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What happened to the energy drinks ban?

In 2019, the government announced it would ban the sale of energy drinks to children under 16. Despite research proving overconsumption leads to poorer health and education outcomes, the ban still hasn’t been put in place. On the back of Fizz Free February, we ask – what happened to the ban? 

An energy drink being poured. Credit: Herbich Pixabay

An energy drink being poured. Credit: Herbich Pixabay

A background of clever marketing

Energy drinks were popularised in the 1980s and marketed as a tool for helping physical and mental productivity, underpinned by their high levels of sugar and caffeine. Brands quickly paired with sporting events and athletes and the drinks were branded as performance enhancers.

In recent years, energy drinks have taken the mainstream drinks industry by storm. Manufacturers no longer just focus on sports to sell their drinks but have also infiltrated gaming culture, extreme sports, and the music industry; Redbull even has its own music academy. They have become so embedded in pop culture, particularly youth pop culture, that young people in the UK now drink more energy drinks than the rest of Europe. 

Health concerns 

A big concern is the sheer amount of caffeine in these drinks: one can often contains much more caffeine than a coffee (and a concoction of other stimulants, artificial flavourings and sugar) and many young people will drink several cans in one go. In fact, the government’s consultation in 2018 found that a quarter of children who consume energy drinks will have three or more in one sitting.

There are major concerns about the long- and short-term implications on mental and physical health, and research has pointed to negative impacts of energy drinks on children that span from behavioural, concentration and sleeping problems through to headaches, heart failure, and other physical problems, as well as addiction.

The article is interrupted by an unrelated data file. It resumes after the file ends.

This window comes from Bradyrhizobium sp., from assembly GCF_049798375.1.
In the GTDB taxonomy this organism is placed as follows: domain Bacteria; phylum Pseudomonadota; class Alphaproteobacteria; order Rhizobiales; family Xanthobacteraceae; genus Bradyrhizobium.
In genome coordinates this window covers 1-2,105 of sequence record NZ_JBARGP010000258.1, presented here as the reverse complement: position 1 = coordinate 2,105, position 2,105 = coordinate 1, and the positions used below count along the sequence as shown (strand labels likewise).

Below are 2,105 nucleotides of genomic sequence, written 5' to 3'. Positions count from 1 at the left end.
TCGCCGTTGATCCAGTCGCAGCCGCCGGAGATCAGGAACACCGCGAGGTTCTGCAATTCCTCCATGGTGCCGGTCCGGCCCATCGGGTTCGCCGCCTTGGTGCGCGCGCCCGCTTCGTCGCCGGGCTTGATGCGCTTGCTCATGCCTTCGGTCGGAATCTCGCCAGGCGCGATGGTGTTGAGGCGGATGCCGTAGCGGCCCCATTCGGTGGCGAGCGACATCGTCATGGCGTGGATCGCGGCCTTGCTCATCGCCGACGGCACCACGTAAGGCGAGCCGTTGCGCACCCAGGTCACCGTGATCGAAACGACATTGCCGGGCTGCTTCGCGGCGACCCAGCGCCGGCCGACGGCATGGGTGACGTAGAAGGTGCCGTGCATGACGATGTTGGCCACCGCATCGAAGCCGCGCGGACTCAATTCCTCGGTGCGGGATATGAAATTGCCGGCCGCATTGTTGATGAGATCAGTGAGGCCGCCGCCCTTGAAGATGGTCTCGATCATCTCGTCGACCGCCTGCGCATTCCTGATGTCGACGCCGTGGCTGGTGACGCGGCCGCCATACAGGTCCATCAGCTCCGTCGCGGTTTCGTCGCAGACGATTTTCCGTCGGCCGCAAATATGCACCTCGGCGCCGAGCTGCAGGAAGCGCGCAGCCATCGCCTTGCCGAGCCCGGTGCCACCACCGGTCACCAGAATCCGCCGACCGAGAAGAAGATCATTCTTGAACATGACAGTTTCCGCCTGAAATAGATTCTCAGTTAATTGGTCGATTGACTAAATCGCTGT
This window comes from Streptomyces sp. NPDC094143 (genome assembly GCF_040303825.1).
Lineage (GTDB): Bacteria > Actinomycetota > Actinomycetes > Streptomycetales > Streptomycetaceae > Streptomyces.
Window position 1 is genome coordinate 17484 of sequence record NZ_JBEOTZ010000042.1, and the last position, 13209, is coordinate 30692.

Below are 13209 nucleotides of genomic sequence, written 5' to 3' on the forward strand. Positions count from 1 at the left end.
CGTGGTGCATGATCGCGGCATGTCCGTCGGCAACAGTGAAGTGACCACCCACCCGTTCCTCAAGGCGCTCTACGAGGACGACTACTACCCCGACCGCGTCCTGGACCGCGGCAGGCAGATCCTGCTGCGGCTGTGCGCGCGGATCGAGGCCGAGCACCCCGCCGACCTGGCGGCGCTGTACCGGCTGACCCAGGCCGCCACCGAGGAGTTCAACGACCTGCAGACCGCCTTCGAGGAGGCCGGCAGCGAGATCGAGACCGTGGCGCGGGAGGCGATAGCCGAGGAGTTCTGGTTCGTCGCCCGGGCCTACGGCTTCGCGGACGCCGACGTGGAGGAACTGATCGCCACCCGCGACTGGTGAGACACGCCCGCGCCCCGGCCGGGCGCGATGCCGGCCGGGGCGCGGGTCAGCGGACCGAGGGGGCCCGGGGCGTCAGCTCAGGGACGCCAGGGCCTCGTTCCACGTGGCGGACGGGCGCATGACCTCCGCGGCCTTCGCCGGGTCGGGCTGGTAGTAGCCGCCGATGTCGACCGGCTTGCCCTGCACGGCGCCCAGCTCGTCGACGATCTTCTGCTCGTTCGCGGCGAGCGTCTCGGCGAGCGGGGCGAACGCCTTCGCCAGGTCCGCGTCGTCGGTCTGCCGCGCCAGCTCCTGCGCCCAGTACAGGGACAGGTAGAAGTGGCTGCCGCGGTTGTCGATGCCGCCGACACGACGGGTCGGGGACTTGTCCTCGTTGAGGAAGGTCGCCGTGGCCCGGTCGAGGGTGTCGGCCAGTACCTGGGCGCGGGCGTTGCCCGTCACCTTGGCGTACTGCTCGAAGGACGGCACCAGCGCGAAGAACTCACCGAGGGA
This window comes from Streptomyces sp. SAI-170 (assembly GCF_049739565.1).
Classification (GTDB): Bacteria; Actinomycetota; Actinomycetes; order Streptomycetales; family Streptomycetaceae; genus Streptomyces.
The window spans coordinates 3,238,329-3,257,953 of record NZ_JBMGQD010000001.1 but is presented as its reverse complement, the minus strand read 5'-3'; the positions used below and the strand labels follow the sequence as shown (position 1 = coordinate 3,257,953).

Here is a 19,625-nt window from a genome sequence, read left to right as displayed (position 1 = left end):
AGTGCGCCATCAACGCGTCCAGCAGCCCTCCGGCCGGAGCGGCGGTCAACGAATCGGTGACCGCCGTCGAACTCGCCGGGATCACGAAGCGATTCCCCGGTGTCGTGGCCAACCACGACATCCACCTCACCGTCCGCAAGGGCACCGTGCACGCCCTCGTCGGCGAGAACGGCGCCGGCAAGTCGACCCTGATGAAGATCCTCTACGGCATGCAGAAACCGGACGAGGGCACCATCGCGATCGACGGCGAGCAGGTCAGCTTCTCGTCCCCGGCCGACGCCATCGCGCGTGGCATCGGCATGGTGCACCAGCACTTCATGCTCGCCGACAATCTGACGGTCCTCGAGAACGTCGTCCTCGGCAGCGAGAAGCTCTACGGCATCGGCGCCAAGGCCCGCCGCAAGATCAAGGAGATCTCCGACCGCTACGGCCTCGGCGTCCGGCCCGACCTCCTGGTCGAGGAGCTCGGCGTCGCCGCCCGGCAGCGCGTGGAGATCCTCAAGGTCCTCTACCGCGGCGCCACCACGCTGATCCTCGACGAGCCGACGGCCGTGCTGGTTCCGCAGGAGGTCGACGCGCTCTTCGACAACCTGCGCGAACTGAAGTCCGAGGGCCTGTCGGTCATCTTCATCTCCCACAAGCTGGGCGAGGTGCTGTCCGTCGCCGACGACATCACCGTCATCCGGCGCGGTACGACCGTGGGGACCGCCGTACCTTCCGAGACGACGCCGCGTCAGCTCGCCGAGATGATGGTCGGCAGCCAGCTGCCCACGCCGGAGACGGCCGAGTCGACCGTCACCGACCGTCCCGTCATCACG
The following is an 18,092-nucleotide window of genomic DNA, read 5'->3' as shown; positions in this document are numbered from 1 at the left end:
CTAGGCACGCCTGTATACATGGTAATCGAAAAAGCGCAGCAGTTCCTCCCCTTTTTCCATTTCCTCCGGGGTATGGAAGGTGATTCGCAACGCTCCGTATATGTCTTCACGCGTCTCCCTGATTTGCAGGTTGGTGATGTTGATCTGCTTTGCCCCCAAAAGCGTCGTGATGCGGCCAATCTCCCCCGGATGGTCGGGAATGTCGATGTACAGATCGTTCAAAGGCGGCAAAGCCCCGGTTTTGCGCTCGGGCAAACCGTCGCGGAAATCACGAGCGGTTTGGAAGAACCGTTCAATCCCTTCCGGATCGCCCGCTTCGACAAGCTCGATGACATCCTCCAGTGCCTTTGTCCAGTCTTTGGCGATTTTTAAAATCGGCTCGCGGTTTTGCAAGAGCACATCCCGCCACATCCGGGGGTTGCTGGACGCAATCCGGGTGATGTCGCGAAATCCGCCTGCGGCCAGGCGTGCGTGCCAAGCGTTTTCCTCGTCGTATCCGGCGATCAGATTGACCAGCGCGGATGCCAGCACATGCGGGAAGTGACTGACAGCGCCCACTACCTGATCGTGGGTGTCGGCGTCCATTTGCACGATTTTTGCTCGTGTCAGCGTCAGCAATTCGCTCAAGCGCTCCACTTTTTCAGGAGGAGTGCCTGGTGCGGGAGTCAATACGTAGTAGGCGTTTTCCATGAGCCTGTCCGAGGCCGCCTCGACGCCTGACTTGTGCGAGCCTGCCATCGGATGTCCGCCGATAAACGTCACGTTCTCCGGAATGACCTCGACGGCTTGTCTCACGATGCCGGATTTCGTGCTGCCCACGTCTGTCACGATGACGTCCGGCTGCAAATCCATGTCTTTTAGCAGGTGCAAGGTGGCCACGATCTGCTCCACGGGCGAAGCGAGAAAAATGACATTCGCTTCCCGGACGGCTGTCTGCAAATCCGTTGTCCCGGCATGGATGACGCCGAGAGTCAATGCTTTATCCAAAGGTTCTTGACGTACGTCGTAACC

In 2018, these negative impacts on young people led the then government to propose a ban of sales to the under-16s. They were supported by parents, teachers, and campaigners alike, as well as retailers. Supermarkets like Tesco, Morrison’s and Asda introduced their own voluntary bans which are still upheld today, and the Association of Convenience Stores were supportive on the grounds that a formal policy creates a ‘level playing field’ for all stores.

Within government, MPs within the Science and Technology committee also commissioned their own report and issued formal support for the ban based ‘on the basis of societal concerns and qualitative evidence, such as the experience of school teachers’. 

Industry pushback 

The main cause of push-back from industry and hesitancy from government was claims of insufficient quantitative evidence of the impacts of consumption. There is, nonetheless, a plethora of observational and anecdotal evidence from researchers, parents and teachers, and the most recent systematic review found some damning evidence linking high levels of consumption with alcohol use, smoking, irritability and school exclusion.  

All this did not stop the government from following through with the commitment. In 2019, following a widely supported consultation (93% were in favour), the government formally introduced the ban within the Health Outcomes Green Paper, having found that advice and warning labels had not been enough of a deterrent.